The new Peacock series “Mrs. Davis” boasts some unusual sights and sounds: a nun on a motorbike, earpieces feeding communication from a worldwide AI into the mouths of willing human supplicants, a gruesome childhood accident, a horse wired with C4 — and that’s just in the first few of its eight episodes.
But the strangest thing about this ambitious program is how its voice feels like it’s replicating a source material that doesn’t exist. “Mrs. Davis” creates the pervasive feeling that it’s based on a beloved cult comic book; specifically, its particular recipe of big-swing speculative ideas, loopy world-building, and irreverent characters brings to mind non-superhero comics series like “Preacher,” “Y the Last Man,” or “Paper Girls.” (All, not coincidentally, shows that made uneven small-screen transfers.) But “Mrs. Davis” has no previous incarnation; it’s the original creation of Tara Hernandez (“The Big Bang Theory” and “Young Sheldon”) and “Lost,” “Watchmen” and “The Leftovers” mastermind Damon Lindelof.
Without a stack of back issues, it feels, both thrillingly and frustratingly, as if the creators are working without a net.
The show’s hooky but out-there central concept is more head-spinning than high: In an alternate version of 2023, an Alexa/Siri-like artificial intelligence called Mrs. Davis dominates life on Earth. Most have accepted it; a virulent few resist it. One of these few is Simone (Betty Gilpin), daughter of magicians (played by David Arquette and Elizabeth Marvel!) and now a converted nun.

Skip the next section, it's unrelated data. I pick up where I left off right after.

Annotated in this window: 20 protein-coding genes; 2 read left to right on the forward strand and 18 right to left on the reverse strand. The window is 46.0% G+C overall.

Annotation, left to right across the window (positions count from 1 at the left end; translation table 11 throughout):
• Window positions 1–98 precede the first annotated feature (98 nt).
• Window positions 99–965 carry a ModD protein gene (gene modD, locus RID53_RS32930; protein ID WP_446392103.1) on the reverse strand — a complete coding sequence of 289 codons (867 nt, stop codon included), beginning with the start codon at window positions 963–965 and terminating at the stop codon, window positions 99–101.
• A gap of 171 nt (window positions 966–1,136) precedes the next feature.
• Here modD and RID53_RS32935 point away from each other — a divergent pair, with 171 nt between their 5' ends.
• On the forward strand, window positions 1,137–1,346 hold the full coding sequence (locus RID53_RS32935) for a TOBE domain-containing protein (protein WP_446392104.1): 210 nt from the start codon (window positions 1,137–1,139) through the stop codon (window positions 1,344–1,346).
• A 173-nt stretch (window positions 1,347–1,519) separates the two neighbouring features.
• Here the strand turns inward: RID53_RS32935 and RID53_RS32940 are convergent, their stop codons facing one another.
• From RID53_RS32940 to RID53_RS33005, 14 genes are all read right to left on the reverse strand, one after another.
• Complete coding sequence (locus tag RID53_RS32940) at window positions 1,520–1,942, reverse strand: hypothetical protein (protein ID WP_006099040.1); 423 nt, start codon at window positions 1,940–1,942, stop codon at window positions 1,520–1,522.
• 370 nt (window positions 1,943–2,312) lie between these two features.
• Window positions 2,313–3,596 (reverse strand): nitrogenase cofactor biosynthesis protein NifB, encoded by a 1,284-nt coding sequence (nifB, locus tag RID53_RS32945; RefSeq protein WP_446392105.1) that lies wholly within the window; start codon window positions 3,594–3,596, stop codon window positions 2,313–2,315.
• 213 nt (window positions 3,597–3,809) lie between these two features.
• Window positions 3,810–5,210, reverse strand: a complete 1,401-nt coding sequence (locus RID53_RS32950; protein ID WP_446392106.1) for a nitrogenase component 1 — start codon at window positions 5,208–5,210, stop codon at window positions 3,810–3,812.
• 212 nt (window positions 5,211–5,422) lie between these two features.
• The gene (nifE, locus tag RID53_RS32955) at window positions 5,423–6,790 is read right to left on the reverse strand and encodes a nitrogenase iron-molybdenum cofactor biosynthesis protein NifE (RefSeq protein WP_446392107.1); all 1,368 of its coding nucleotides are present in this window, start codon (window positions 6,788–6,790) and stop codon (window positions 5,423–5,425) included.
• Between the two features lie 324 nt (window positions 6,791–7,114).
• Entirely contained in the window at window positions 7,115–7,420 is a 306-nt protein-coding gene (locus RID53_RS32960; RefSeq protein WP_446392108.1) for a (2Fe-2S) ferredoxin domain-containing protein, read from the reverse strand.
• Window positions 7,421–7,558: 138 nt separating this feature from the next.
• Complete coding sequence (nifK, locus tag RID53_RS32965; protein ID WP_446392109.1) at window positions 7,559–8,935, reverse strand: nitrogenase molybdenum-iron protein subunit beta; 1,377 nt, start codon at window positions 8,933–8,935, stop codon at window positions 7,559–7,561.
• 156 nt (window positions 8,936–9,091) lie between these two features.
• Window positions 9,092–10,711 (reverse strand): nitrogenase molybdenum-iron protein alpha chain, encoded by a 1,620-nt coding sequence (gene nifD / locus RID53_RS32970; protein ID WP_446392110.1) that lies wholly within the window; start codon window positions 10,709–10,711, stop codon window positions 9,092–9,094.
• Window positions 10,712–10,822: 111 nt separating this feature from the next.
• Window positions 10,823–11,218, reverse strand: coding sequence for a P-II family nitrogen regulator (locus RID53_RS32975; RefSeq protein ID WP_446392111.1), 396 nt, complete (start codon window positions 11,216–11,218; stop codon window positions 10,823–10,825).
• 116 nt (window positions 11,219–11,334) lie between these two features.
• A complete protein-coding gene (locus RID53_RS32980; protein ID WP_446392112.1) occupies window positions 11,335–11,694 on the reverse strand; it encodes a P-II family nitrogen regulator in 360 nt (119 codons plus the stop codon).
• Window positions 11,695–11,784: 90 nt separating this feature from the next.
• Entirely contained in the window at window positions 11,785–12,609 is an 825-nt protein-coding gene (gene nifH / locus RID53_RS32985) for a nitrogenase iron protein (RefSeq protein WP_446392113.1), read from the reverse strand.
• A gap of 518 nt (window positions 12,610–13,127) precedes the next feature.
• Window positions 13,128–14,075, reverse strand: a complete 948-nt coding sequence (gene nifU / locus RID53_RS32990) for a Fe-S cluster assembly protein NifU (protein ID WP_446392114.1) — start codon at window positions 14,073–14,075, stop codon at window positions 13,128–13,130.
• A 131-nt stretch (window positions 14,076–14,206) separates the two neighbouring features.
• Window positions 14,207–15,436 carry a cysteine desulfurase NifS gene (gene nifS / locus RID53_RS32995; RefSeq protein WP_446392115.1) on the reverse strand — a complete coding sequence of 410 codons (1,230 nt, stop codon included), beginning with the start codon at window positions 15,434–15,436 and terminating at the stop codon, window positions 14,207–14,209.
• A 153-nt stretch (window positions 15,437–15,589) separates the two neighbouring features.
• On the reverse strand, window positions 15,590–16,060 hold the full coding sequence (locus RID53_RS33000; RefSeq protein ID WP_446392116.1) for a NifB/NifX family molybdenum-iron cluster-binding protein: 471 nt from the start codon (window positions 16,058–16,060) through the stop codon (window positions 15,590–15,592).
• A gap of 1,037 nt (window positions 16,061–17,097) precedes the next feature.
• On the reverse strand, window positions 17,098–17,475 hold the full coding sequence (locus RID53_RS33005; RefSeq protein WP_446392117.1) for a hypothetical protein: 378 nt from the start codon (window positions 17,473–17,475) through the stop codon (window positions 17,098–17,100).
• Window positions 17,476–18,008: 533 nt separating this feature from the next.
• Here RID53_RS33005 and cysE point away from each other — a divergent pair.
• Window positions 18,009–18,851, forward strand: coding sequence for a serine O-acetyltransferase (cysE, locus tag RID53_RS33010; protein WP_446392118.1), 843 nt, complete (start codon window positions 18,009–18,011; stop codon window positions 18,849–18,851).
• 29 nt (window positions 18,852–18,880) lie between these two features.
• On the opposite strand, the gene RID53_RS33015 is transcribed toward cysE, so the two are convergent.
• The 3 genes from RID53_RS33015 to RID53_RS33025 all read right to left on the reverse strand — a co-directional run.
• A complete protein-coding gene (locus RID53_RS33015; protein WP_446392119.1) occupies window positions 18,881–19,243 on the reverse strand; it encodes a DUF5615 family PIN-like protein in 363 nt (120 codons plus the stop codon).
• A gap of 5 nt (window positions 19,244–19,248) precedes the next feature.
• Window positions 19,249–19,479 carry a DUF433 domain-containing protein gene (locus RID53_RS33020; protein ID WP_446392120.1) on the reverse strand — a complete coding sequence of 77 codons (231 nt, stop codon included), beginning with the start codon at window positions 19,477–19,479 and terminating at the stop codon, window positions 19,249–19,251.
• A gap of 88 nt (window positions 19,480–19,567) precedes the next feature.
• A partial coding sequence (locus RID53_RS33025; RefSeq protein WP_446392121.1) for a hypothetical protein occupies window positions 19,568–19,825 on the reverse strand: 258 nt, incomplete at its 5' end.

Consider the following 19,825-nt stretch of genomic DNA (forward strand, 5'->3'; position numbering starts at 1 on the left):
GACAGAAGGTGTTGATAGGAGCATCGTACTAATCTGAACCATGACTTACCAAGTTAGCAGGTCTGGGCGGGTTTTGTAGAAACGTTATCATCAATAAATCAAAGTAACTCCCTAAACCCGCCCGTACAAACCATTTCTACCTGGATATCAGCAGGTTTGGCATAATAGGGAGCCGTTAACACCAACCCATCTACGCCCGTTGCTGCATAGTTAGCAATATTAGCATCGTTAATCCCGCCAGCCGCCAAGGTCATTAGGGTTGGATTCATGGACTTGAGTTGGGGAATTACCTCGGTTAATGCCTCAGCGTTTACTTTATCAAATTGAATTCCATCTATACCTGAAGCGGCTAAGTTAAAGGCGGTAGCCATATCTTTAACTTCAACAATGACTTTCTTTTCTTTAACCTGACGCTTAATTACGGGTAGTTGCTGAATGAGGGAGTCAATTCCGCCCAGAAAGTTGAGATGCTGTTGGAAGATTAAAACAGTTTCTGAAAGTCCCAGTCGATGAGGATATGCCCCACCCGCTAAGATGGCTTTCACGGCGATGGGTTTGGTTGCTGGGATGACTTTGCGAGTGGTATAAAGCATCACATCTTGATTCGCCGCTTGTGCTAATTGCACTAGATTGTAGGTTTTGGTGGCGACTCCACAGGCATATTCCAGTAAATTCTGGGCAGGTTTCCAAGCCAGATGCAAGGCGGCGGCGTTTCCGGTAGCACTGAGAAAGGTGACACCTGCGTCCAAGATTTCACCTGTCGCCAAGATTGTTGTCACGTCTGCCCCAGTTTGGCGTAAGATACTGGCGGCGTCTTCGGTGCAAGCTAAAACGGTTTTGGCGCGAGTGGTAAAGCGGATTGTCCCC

Simone’s convent doesn’t put her in direct opposition to Mrs. Davis; mostly it allows her to live largely off the grid, outside of the app’s direct influence. She does yearn to take a more active do-gooder role, as witnessed by her willingness to assist people in danger of being conned by other magicians, which is guided by a higher power feeding her tips. That’s small potatoes compared to her eventual mission: By the end of the first episode, she’s struck an uneasy bargain with the Mrs. Davis algorithm, which has tasked her, for reasons initially unknown, with finding the Holy Grail. (Not a metaphor; the actual grail.)
In return, Mrs. Davis promises Simone anything she wants, and she immediately knows what to ask for: the self-destruction of the A.I.’s entire system. To her surprise, Mrs. Davis agrees. Simone, then, must actually find the Holy Grail in order to destroy the all-seeing algorithm, enlisting the help of Wiley (Jake McDorman), her good-natured semi-doofus of an ex-boyfriend, and the guidance of a gently mysterious figure (Andy McQueen).
Simone’s mission could be considered a spoiler for the entire pilot, because “Mrs. Davis” takes the better part of a full hour to arrive at its wild premise. (This is the kind of show that includes violent 14th-century pageantry as a prelude, in addition to its multitude of flashbacks throughout the season.)